Back in November we were in New York City and took stepson Dr.A and his beautiful partner to a special dinner at Aquavit. Funny story here. I admit to having a virtual crush on Marcus Samuelsson the chef behind it. So when Phil surprised me with the news of our upcoming dining adventure, I almost passed out. Would Mr. Samuelsson come to our table to say hello? Would I be able to survive that without making a complete fool of myself? Then, the shock. Marcus has left the restaurant many years ago. I must be living in a cave or something. Well, it’s quite clear that I don’t follow the restaurant scene that closely. The current chef is Emma Bengtsson, a beautiful 33 year-old Swedish chef who is one of only three women to run a restaurant with 2 Michelin stars. Isn’t that super cool? No wonder our meal was memorable! Seriously, the food was spectacular. Absolutely top-notch, one of those evenings to be remembered forever. I include at the end of this post a little slide show. One item I fell in love at first bite was their Danish Rye bread. They brought it in a small basket, three types of bread, the Danish Rye definitely not a heavy contestant for its looks. With no high expectations, I tried a bite. Then I saw Phil’s expression when he took a bite of his little roll. Our eyes locked, and a symphony started to play in our minds… It was moist, it was dense, but not heavy. It had this incredibly sweet/savory complex taste, like nothing I ever had before. I simply had to try and make it at home. Once we flew back, I started obsessively searching for recipes, even wrote the restaurant (no reply, unfortunately), and finally settled on a recipe by Planet Earth’s Baking Goddess Extraordinaire, Karen.
RUGBRØD – DANISH RYE
(from Karen’s Kitchen Stories)
for the Rye Sour – (prepare 12 to 15 hours prior to the final dough)
300 g whole rye flour
245 g water
55 g sourdough starter at 100% hydration
Combine the ingredients in a medium bowl with a dough whisk or large spoon until you have a fully incorporated dough. Cover with plastic wrap and let sit for 12 to 15 hours.
for the Levain
103 g bread flour
103 g water
14 g sourdough starter
Combine the ingredients in a medium bowl and mix until smooth. Cover with plastic wrap and let ferment for 8 to 10 hours.
for the soaker
75 g rye chops
150 g water
Mix the ingredients in a small bowl and cover with plastic wrap. Let sit overnight at room temperature.
for the Final Dough
130 g bread flour
200 g whole rye flour
180 g water
2.5 g instant yeast
16 g salt
All of the soaker
All of the rye sour
All of the levain
15 g black strap molasses
4.5 g whole fennel seeds, coarsely ground
In the bowl of a stand mixer, mix all of the ingredients with the dough hook on slow for about 4 minutes, then increase the speed to medium, and mix for an additional 3 to 4 minutes. The dough will be very sticky.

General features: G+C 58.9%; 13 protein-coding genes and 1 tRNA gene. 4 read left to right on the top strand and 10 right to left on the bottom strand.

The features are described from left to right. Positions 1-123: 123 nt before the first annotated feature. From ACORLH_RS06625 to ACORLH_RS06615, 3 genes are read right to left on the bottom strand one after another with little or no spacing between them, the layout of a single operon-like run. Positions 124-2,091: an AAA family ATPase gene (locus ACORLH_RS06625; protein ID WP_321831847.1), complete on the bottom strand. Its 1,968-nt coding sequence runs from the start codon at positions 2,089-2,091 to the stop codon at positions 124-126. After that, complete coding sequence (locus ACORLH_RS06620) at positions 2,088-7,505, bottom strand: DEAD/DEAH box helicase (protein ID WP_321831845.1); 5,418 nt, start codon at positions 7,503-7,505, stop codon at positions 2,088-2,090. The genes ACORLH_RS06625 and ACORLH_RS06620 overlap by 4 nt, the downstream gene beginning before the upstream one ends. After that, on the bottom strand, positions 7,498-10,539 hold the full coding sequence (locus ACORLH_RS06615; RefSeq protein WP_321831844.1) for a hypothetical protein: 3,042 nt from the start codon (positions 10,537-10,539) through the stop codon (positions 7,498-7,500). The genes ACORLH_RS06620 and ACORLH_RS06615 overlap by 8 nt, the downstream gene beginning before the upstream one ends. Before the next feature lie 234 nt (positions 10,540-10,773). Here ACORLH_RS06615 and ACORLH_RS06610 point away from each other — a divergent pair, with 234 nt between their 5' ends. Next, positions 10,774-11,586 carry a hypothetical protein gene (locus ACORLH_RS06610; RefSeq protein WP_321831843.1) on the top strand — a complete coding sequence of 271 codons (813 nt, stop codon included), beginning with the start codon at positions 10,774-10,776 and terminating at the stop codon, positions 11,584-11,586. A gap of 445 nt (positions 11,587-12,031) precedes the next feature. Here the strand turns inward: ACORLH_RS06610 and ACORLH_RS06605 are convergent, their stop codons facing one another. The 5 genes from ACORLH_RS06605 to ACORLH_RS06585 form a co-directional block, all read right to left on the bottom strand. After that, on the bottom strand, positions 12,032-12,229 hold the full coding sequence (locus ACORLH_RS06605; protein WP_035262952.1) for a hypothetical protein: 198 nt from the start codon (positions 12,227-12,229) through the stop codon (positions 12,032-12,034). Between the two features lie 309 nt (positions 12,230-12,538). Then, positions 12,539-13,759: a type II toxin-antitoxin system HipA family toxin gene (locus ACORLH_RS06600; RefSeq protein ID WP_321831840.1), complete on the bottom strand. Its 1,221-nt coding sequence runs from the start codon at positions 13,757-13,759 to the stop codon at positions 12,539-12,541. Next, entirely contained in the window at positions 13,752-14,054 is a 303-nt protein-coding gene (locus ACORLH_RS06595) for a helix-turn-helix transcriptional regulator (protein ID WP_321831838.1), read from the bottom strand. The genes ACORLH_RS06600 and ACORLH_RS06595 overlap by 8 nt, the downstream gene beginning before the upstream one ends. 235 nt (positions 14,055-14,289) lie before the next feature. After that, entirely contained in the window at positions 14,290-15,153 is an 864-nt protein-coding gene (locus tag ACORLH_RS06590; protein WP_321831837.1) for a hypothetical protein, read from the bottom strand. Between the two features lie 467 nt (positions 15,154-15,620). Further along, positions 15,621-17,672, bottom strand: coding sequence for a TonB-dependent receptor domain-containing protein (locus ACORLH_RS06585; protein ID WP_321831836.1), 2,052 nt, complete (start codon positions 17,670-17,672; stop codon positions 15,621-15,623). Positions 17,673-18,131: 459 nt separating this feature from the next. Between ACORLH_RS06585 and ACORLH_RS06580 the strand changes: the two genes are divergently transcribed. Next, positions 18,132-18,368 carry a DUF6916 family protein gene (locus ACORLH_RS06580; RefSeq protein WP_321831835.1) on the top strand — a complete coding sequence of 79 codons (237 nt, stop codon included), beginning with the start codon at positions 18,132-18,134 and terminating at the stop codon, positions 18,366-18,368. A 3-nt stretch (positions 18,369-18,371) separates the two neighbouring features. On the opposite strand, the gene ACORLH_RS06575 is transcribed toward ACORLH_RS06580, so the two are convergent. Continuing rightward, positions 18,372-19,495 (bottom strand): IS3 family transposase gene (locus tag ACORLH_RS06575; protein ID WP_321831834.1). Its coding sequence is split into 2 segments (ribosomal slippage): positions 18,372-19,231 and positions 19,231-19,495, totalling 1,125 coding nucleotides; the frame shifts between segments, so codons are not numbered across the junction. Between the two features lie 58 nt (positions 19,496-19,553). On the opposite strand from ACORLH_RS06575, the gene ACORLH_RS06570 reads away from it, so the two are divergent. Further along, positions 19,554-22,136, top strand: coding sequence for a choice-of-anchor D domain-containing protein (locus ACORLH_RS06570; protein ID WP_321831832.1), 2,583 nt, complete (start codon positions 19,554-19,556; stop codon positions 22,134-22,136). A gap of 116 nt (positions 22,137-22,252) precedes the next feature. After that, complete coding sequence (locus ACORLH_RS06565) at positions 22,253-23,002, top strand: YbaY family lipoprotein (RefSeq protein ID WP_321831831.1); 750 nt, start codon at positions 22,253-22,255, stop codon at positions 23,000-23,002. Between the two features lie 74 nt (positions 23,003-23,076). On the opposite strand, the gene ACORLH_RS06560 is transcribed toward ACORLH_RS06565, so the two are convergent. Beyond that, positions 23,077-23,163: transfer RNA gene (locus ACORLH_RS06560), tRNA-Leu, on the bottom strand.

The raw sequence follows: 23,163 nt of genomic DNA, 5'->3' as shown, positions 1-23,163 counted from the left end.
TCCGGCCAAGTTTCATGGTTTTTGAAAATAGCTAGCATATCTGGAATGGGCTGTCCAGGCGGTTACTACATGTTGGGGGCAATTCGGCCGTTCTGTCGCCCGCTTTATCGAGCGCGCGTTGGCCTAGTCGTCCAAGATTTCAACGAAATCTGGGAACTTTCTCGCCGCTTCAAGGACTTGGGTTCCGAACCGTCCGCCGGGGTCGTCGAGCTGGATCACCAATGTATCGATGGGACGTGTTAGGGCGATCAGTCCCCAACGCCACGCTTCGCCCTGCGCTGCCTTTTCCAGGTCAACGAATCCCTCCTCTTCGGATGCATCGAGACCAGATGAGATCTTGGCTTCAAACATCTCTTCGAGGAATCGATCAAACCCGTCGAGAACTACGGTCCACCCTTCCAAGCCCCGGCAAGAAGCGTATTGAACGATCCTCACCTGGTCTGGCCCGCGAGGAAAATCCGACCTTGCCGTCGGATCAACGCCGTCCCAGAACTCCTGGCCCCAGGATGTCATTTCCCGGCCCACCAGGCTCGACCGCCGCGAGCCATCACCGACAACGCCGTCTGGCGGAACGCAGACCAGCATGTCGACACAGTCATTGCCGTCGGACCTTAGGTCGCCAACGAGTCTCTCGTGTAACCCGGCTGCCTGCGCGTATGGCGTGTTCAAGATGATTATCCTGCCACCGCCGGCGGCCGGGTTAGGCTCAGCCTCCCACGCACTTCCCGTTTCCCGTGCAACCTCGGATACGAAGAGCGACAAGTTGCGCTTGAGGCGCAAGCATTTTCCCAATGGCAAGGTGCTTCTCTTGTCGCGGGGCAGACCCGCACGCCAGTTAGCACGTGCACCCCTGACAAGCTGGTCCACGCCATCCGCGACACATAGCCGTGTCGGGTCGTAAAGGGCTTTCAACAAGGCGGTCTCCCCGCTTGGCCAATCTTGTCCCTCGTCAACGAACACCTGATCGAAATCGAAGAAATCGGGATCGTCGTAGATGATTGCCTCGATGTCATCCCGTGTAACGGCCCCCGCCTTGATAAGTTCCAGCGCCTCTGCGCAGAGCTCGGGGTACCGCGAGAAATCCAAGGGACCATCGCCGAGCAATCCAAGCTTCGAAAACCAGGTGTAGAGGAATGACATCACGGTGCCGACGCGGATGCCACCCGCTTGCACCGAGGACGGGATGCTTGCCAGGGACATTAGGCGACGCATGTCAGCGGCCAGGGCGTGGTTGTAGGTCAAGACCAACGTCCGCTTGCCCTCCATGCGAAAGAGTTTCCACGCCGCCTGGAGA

Heat the oven to 475 F.
Spray a 13 inch Pullman pan with spray oil, and sprinkle it with rye flour. Scrape the dough into the pan and smooth the top. Sprinkle the top with whole rye flour. Cover the dough with the lid of the pan, and let rise for 45 to 60 minutes, until the dough reaches about 1 inch below the top of the pan.
Bake the loaf at 475 F with the lid on for 15 minutes. Reduce the oven temperature to 400 F and continue baking for 15 more minutes with the lid on.
Remove the lid and reduce the oven temperature to 325 F. Bake for an additional 45 minutes, until the bread reaches about 205 F internally (check with an instant thermometer).
Remove the bread from the pan and cool on a wire rack. Let the bread sit for 24 to 48 hours to cure before slicing (this is important to avoid a gummy crumb)
to print the recipe, click here
Comments: Danish Rye is the most beloved bread in Denmark, consumed by everyone particularly at breakfast, but pretty much whenever the mood strikes. I suspect if I lived in Denmark I could survive on it alone. Ok, maybe some butter. A little cheese. Some smoked salmon, but the pièce de resistance would be the bread. I realize that it doesn’t look like much. A brownish, tight crumbed, dense-looking loaf of bread. Looks can be so deceiving! This is the kind of bread that speaks to your soul, each bite a little different, it plays with your taste buds in magical ways. Trust me, you need to bring it to your life if you’ve never tried it. Plus, it’s pretty straightforward to make. You do not need the special pan with the lid, actually. Many recipes will bake it in a regular loaf type pan, and the bread will end up with a little crack on top. Nothing wrong with that. Make sure to plan ahead, Danish Rye must sit for at least 24 hours before slicing. Rye is a temperamental flour, with a tendency to develop a gummy texture.
The important question is – did it match the Aquavit concoction? Let’s say it’s pretty close, close enough to make me thrilled about this baking project. I still would love to have their recipe, but so far, no cigar. So my plan is to continue assembling examples in books and blogs, and try a few more. The bread freezes beautifully in thin slices, by the way. Removing from the freezer, in a few minutes it can go into a low oven to bring it back to life. It is quite simply put, a fantastic loaf of bread. Phil went nuts for it, in fact he now insists that at any given time we must have at least 4 slices in the freezer. Just in case. And of course, I am more than happy to make sure he is happy!
One very tasty lunch!
I am submitting this post to Bread Box Round Up,
hosted by Karen, the Bread Baking Goddess.
For those interested, a little slide show of the great evening we spent at Aquavit, NYC
ONE YEAR AGO: The Best Sourdough Recipe
TWO YEARS AGO: Mini-Quiches with Duxelles and Baby Broccoli
THREE YEARS AGO: Quinoa and Sweet Potato Cakes
FOUR YEARS AGO: Pumpkin Bolo de Fuba’ Cremoso
FIVE YEARS AGO: Citrus-crusted Tilapia Filets
SIX YEARS AGO: Bran Muffins, not just for Hippies
SEVEN YEARS AGO: Flourless Chocolate Cake